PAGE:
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Digitally transforming a whole economy

Results of the Indian census in 2011 were telling. The United Nations heralded it as a revelation that far more people had access to a mobile phone than a toilet. The signs that the country was transforming digitally were evident then.

Six years on and the gap has widened. Even more households – 88 per cent – now have access to digital devices, according to the ICE 360° Survey, that’s still a lot more than have running water or decent sanitation.

Whether you’re living in a high-rise block in Bangalore or a smallholding in Manipur, getting hold of a smartphone is easier than ever as the price of handsets and tariffs are both falling. It’s no wonder that access to 21st-century technology has been called “the great leveller for the citizens of India”, by Dinesh Malkani, president of Cisco India.

The Indian telecoms market is now the second-largest in the world after China in terms of subscribers, which is why there’s been a huge rush towards creating a digital ecosystem for its citizens.

Prime minister Narendra Modi’s Digital India campaign faces serious challenges, such as poor digital infrastructure in remote regions

It’s also been backed by prime minister Narendra Modi and his so-called Digital India campaign. The idea is to improve digital infrastructure and internet connectivity in a bid to offer better government services, education, finance and geographical information systems to name a few of the services being rolled out.

“The most dramatic achievement of the current government has been to increase the number of people with a bank account and if the same political heft is put to increasing internet access, particularly smartphones, it’s possible,” says Gareth Price, senior research fellow at Chatham House.

The Indian telecoms market is now the second-largest in the world after China in terms of subscribers

However, the challenges are vast, accessing remote regions from the high Tibetan plateau in the north to the low Sundarbuns in the east with broadband or mobile signals is no small feat. Out of a population of 1.3 billion people, fewer than 400 million have access to the internet, according to the Telecom Regulatory Authority of India. More than 75 per cent of these connections are in the top 30 cities. Penetration is certainly patchy.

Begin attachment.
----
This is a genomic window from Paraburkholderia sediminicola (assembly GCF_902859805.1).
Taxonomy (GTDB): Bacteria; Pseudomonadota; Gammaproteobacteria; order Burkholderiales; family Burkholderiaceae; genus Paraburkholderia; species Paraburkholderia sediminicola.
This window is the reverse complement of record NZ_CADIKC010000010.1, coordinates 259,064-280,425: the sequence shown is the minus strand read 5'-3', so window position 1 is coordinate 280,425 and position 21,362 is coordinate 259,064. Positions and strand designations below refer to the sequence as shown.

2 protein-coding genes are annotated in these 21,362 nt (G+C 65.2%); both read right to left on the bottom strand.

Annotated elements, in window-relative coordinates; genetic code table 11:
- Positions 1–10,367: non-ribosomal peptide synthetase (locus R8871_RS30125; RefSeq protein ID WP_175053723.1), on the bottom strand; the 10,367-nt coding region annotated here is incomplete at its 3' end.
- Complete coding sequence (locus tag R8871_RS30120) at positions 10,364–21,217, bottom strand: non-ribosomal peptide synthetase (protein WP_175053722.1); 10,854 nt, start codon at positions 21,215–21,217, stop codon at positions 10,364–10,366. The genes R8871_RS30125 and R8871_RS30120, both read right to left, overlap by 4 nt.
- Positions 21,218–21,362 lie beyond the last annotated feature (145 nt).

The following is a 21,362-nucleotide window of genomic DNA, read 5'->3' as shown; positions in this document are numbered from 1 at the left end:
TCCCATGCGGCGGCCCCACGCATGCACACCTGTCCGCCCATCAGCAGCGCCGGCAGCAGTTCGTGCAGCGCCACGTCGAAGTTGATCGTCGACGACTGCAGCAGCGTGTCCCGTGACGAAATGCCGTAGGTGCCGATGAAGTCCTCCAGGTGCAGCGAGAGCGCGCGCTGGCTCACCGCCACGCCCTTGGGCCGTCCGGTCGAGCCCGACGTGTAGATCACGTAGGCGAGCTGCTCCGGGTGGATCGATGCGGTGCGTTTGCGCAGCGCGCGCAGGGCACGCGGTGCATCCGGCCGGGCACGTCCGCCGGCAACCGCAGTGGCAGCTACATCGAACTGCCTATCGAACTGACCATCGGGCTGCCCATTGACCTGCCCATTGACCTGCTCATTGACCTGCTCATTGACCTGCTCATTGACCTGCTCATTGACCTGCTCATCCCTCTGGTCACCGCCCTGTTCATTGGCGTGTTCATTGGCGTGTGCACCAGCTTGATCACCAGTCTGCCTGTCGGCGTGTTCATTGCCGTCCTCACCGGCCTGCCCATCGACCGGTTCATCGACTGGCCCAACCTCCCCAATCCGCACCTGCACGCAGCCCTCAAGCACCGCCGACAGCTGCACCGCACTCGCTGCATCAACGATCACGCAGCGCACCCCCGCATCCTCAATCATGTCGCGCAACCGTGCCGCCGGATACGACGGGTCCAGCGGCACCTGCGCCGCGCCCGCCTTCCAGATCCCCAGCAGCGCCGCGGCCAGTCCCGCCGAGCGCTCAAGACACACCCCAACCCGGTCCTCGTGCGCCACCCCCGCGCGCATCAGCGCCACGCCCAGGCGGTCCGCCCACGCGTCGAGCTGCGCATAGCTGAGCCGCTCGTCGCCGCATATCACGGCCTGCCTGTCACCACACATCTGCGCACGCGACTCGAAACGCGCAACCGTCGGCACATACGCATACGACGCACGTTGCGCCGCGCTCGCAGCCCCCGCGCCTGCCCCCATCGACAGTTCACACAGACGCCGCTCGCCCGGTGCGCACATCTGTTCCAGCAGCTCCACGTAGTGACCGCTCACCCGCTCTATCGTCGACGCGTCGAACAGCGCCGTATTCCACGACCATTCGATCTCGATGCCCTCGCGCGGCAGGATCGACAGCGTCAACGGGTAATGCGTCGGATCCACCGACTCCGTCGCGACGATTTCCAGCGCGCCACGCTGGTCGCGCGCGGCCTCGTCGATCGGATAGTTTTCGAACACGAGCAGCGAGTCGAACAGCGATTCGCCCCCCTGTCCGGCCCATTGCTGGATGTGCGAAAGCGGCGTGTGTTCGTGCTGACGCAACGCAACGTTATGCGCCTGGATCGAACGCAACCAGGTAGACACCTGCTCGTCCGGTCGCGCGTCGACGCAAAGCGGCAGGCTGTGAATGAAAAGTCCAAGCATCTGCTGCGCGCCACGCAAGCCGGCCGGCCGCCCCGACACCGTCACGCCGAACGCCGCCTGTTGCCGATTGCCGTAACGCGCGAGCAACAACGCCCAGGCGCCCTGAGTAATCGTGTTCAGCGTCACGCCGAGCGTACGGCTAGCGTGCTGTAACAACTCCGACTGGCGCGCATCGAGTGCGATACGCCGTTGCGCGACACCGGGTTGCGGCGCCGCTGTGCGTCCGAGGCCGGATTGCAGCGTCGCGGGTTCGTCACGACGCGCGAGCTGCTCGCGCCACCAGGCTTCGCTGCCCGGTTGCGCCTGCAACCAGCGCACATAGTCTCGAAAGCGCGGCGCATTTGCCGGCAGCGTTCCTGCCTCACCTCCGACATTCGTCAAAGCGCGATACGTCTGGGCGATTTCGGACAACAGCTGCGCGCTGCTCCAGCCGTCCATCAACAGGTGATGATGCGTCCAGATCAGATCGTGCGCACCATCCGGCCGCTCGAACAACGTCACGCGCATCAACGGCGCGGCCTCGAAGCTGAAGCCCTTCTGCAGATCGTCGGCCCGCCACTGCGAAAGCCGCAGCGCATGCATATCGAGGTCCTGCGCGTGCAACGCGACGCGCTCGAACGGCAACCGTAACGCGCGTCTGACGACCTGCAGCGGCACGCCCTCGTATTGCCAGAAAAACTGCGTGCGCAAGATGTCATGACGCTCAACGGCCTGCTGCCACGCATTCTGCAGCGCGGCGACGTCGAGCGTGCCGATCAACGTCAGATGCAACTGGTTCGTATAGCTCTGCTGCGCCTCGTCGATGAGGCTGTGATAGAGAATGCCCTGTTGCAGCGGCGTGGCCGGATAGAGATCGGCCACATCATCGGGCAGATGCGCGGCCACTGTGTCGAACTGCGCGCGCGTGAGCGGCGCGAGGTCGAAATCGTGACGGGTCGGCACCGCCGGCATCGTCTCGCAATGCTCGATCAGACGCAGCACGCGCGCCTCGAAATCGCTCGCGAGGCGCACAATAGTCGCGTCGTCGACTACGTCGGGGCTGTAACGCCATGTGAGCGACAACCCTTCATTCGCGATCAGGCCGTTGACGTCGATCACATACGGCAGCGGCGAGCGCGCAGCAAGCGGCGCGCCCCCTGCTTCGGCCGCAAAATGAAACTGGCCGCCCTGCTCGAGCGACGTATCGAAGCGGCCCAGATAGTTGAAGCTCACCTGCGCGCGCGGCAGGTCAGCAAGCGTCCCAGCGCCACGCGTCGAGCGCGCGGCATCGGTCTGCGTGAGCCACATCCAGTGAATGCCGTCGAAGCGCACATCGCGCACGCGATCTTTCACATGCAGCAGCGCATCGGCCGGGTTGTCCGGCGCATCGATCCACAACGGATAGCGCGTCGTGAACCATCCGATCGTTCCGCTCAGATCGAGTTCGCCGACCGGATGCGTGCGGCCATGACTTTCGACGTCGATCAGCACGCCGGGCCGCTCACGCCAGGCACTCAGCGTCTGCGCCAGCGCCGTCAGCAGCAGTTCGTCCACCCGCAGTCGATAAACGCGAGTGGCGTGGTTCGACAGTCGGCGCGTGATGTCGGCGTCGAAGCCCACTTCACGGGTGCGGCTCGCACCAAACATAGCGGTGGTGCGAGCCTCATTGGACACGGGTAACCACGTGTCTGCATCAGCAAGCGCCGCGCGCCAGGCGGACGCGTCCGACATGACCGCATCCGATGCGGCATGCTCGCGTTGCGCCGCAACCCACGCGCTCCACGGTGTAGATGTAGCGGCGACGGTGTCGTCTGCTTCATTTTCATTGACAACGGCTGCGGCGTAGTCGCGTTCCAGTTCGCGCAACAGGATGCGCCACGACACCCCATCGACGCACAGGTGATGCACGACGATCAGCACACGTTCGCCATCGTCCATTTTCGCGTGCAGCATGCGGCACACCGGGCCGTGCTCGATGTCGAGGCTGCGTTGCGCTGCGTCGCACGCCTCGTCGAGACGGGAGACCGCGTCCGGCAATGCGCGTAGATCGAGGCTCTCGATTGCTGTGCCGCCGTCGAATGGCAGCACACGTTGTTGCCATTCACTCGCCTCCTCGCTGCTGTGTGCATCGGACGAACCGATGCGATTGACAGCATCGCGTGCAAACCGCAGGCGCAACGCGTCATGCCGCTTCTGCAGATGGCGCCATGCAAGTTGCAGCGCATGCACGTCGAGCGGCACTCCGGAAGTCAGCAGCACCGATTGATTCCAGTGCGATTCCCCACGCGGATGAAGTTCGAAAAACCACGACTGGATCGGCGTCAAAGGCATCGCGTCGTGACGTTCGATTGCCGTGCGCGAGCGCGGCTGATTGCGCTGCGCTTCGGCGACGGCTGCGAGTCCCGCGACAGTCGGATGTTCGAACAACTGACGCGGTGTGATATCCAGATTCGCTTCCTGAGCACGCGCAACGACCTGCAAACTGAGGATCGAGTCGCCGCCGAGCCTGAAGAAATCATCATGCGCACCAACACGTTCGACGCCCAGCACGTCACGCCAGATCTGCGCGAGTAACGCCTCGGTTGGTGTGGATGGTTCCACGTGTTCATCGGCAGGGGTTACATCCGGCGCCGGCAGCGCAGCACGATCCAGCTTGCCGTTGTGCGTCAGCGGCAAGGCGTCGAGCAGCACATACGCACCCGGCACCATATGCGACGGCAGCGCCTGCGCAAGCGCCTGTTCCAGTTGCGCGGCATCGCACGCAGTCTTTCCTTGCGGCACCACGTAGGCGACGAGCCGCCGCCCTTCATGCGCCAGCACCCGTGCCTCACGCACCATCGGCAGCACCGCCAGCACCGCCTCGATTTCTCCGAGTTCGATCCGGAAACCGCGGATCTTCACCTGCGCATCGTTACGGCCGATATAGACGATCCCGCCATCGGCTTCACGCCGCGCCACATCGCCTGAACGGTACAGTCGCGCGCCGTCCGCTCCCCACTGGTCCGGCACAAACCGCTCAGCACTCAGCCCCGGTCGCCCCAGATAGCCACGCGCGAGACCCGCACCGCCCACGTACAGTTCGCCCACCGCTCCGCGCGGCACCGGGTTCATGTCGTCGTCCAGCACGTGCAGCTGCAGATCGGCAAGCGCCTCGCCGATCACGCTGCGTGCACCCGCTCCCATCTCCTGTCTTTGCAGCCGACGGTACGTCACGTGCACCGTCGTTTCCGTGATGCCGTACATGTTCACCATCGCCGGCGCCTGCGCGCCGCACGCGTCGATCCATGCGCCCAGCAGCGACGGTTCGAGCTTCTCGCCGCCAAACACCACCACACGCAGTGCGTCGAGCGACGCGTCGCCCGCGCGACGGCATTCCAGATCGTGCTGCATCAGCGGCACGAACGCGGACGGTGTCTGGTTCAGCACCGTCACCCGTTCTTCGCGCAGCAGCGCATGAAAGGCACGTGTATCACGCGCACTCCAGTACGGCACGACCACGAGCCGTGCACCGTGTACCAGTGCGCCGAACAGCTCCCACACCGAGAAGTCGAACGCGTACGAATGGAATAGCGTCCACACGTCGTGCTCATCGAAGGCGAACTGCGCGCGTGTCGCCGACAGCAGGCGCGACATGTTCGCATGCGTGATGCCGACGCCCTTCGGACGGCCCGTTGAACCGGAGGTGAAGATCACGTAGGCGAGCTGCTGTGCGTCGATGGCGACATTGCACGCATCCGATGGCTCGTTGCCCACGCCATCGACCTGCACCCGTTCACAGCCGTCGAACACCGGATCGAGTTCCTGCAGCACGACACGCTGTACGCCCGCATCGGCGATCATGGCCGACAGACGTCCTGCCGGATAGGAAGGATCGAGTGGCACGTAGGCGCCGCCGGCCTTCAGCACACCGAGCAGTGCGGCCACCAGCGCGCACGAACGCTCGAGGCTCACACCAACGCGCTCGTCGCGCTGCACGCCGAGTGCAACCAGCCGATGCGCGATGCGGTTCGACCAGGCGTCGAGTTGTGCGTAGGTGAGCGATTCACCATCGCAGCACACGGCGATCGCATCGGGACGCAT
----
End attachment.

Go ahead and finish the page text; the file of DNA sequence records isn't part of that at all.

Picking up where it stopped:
“Around 50,000 villages in India still do not have reliable mobile phone access or broadband; connectivity in rural areas is still a work in progress,” says Neel Ratan, partner, government and public sector, at PwC India.

“The challenge around connectivity, literacy and many regional languages also presents a huge opportunity to bring a vast majority of India’s population into the digital fold. However, this large population, when empowered digitally, could help India take the winning leap from being a developing economy to a digital leader.

Chart of mobile and internet penetration in India by economic cluster

Considerable progress has been made in certain areas and one scheme that’s the poster child for a digitised India is its biometric ID card or aadhaar. More than 1.1 billion IDs have been issued so far, to 86 per cent of the population. This framework can support many official applications, especially when combined with smartphones.

More than 285 million bank accounts are now linked to an aadhaar number. “This is a solid foundation for a digital economy. The consumption of services has seen a threefold jump over the last two years. More than 100 billion digital transactions for government services were recorded in 2016,” says Mr Ratan.

Aadhaar biometric ID cards have now been issued to 86 per cent of the population

All that India has to do is look at China to see the potential. Here 450 million people can now use their phone as a digital wallet and such services were accessed more than a billion times last year. It has transformed banking and purchasing behaviour. Now financial technology or fintech in China is moving into investments, lending and insurance.

“The most significant area for me would be the apparent attempt to shift India towards a cashless economy, given the recent demonetisation initiative,” says Mr Price. “If the government is intent on shifting towards a taxed, cashless economy then this could transform government revenues since digitisation should serve to reduce the potential for corruption.”

Help is on its way from the commercial sector. China’s innovative fintech companies, such as Ant Financial and Alipay, are expanding into the Sub-Continent.

“We have seen both companies focused heavily on India, on the e-commerce side, on the payment side as well. They’re flushed with cash and they’re increasingly looking at overseas markets,” says Zennon Kapron, founder of Kapronasia.

Ant Financial is valued at $60 billion, about the same size as UBS, Switzerland’s biggest bank. The first mover advantage will certainly come from China into South Asia.

The digital tide is turning in India, albeit slowly. The biggest winners will be its citizens able to use a whole raft of new services. Four of the top five financial technology firms are in China. Expect developments in India too. The sums add up.